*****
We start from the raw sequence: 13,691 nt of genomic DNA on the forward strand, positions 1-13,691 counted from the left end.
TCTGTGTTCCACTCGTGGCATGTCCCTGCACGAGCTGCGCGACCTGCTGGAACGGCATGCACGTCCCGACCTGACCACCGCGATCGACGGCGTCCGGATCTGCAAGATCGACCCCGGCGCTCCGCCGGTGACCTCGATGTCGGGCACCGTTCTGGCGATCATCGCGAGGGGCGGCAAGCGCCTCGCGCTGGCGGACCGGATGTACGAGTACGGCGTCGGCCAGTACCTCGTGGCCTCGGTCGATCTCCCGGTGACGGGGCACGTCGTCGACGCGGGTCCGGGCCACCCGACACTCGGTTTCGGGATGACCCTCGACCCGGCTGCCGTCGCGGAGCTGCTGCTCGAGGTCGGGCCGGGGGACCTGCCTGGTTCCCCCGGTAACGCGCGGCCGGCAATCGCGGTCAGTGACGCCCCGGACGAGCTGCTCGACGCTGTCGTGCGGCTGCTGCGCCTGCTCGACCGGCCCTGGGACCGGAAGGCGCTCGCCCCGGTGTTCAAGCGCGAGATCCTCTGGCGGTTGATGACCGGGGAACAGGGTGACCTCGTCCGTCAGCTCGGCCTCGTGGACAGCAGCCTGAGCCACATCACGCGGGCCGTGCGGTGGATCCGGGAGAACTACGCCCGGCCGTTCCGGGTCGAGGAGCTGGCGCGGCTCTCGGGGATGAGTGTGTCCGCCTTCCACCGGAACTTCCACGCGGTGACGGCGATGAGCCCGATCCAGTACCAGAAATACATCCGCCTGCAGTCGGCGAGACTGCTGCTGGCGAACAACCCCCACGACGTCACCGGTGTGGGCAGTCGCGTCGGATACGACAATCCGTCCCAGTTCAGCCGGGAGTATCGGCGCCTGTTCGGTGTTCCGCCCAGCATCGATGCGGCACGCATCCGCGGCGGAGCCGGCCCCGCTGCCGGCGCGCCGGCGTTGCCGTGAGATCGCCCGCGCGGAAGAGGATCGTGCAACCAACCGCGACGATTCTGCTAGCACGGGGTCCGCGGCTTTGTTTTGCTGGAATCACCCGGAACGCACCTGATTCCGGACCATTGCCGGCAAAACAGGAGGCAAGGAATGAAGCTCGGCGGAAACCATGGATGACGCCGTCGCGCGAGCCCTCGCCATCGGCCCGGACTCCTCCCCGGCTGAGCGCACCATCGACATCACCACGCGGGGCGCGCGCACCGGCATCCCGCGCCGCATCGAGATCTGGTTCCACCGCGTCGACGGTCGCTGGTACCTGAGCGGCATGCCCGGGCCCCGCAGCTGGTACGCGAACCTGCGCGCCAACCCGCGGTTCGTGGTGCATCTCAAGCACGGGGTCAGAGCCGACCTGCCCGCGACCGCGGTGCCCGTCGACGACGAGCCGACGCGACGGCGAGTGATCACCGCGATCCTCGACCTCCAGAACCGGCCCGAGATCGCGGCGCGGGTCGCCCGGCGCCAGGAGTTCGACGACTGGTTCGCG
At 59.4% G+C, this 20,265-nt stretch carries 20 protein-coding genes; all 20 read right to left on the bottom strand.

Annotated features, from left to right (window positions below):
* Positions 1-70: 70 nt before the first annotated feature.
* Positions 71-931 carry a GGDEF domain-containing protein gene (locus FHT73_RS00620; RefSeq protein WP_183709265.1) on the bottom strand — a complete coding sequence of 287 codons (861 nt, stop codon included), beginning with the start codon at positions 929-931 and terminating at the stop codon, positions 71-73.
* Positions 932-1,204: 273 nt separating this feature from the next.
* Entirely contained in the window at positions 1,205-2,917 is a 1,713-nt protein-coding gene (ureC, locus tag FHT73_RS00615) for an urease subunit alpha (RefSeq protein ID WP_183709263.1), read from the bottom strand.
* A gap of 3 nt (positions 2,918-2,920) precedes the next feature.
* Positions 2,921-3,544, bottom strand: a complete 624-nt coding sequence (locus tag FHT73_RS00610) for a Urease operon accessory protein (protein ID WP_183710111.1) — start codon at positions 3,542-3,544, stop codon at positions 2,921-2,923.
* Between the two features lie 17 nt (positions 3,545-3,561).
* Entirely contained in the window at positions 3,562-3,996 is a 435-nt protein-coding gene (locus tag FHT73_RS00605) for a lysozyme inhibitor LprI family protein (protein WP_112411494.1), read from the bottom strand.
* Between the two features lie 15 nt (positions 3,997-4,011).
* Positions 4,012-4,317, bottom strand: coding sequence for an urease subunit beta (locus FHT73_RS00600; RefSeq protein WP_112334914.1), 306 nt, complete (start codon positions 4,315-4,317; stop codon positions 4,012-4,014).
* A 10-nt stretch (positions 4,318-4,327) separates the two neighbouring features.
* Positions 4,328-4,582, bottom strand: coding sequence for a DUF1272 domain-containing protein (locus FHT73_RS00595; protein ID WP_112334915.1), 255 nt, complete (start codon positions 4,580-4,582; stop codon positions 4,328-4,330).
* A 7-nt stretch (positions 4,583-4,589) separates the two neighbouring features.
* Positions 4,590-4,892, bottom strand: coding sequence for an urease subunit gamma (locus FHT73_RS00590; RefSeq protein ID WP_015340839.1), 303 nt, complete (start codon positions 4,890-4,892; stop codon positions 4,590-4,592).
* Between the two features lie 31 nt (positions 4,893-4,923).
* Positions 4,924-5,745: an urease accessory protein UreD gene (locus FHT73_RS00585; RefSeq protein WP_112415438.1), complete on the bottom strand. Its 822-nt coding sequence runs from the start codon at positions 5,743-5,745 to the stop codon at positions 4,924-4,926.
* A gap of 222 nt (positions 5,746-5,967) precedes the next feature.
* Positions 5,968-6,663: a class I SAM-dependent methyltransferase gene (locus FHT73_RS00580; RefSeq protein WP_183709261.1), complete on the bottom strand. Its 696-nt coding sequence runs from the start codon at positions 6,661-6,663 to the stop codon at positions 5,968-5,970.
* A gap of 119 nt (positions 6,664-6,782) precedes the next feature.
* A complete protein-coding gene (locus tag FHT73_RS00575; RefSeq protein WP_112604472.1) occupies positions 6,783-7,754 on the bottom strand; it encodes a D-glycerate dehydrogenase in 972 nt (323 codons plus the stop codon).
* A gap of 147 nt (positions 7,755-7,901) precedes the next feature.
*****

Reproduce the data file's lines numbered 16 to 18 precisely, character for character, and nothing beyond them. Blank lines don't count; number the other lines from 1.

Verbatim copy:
* Positions 4,328-4,582, bottom strand: coding sequence for a DUF1272 domain-containing protein (locus FHT73_RS00595; protein ID WP_112334915.1), 255 nt, complete (start codon positions 4,580-4,582; stop codon positions 4,328-4,330).
* A 7-nt stretch (positions 4,583-4,589) separates the two neighbouring features.
* Positions 4,590-4,892, bottom strand: coding sequence for an urease subunit gamma (locus FHT73_RS00590; RefSeq protein ID WP_015340839.1), 303 nt, complete (start codon positions 4,890-4,892; stop codon positions 4,590-4,592).